We look twice, over our shoulders, full of worry.

Frustration
Nervousness
Hostility
Resentment
Distrust
Anger…
Each percolates to the surface
As anxiety reigns supreme

And yet we cling to our promise…
that He is there to provide…

Therefore, since we have been justified through faith, we have peace with God through our Lord Jesus Christ, through whom we have gained access by faith into this grace in which we now stand. And we boast in the hope of the glory of God. Not only so, but we also glory in our sufferings, because we know that suffering produces perseverance; perseverance, character; and character, hope. 5 And hope does not put us to shame, because God’s love has been poured out into our hearts through the Holy Spirit, who has been given to us.
Romans 5:1-5

the hustle and bustle of the 4th Sunday in Advent

Just a hurried line…to tell a story which puts the contrast between our feast of the Nativity and all this ghastly “Xmas” racket at its lowest. My brother heard a woman on a bus say, as the bus passed a church with a Crib outside it, “Oh Lor’! They bring religion into everything. Look – they’re dragging it even into Christmas now!”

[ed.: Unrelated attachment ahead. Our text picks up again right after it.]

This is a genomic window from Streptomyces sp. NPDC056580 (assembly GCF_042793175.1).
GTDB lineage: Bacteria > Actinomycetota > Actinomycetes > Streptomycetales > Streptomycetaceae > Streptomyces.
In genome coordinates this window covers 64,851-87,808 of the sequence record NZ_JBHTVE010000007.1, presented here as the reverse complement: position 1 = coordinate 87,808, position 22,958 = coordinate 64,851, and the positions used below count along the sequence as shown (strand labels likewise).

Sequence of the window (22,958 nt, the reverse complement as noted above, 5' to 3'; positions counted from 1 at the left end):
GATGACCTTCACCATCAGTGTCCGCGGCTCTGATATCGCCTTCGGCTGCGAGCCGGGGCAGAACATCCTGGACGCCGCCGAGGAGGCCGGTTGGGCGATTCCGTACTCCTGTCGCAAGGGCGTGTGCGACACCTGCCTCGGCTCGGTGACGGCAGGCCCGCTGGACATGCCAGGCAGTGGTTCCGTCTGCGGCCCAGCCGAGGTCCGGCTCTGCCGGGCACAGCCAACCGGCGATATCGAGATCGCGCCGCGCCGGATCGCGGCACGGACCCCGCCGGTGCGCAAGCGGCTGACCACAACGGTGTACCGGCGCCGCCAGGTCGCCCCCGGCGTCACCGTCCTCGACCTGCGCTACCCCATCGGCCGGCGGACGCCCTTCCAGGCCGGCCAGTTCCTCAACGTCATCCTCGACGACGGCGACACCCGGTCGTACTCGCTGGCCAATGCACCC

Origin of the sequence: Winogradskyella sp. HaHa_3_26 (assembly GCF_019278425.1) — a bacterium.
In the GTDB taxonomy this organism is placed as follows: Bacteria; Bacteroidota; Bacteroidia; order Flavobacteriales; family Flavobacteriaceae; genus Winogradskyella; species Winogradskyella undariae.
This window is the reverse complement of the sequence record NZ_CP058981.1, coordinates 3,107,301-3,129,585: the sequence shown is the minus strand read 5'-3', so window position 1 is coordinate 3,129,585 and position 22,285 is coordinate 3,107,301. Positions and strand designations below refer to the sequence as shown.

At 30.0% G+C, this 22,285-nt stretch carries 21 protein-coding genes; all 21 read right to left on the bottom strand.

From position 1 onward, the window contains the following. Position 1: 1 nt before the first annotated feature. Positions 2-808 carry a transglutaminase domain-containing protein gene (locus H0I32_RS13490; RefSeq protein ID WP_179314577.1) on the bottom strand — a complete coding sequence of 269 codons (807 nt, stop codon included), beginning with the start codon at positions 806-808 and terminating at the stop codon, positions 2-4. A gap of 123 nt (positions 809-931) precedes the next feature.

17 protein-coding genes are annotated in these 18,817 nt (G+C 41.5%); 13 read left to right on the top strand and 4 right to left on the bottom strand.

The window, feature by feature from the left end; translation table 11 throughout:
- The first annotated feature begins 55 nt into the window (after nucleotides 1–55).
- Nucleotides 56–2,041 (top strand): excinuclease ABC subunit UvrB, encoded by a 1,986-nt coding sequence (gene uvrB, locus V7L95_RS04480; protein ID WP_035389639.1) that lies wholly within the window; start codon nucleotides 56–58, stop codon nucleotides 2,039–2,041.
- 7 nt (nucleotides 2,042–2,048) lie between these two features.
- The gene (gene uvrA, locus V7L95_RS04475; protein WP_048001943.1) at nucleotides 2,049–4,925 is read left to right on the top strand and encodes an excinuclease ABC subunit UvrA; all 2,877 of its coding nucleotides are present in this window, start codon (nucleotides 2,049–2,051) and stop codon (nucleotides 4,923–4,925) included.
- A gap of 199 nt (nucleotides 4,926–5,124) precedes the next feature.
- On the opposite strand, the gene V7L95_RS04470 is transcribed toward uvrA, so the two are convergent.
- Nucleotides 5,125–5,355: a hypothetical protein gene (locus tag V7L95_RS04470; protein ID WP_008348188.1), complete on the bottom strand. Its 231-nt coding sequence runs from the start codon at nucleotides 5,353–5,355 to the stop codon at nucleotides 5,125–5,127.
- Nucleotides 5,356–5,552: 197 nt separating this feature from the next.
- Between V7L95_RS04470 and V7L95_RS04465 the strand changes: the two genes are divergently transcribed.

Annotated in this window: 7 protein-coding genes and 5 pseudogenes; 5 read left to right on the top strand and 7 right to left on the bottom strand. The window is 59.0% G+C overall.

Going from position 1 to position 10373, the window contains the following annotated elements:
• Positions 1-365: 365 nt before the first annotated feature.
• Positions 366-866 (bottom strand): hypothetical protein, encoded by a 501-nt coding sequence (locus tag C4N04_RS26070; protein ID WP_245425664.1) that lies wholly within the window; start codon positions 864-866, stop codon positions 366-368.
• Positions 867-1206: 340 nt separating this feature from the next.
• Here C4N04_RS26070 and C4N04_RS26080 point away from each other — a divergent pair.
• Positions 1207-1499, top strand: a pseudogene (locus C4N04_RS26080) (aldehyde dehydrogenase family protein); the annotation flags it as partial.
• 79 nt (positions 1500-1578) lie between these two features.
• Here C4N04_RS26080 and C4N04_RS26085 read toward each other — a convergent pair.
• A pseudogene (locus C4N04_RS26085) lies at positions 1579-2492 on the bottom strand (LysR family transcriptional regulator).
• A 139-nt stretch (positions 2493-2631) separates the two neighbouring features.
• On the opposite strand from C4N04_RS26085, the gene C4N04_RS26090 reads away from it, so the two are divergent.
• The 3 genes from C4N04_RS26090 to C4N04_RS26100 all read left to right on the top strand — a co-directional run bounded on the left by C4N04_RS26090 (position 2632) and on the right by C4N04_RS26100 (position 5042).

~ C.S. Lewis, Letters to an American Lady, Dec. 29, 1958, p80

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(St Patrick’s Cathedral / Dublin, Ireland / Julie Cook / 2015)

As Christmas day draws nigh…
As you busy yourself with all that must be done…
As you hurry here and there…
Checking off your list each item one by one…
As you travel… drive, fly, rail, sail and wander your way to there and yon
As you wonder what will fill your day come Friday…
Who will you see, what will you do, where will you be….
Make certain that you stop, standing very still at some point along the way…
Being ever mindful, taking hold of what is at the very heart, the epicenter of this season of merry and bright, waiting and watching…
What it is that makes this season as exciting as it is…
Not the visit from Santa
Not the gifts all wrapped up under a tree
Not the lights nor all the decorations
Not the visits from family and friends..
but rather the something, or more exactly the someone, who makes this all exactly what it is…and that being…
Yeshua ben Yosef…
The Christ…

But you, Bethlehem Ephrathah,
though you are small among the clans of Judah,
out of you will come for me
one who will be ruler over Israel,
whose origins are from of old,
from ancient times.

(Micha 5:2)

The magnolia tree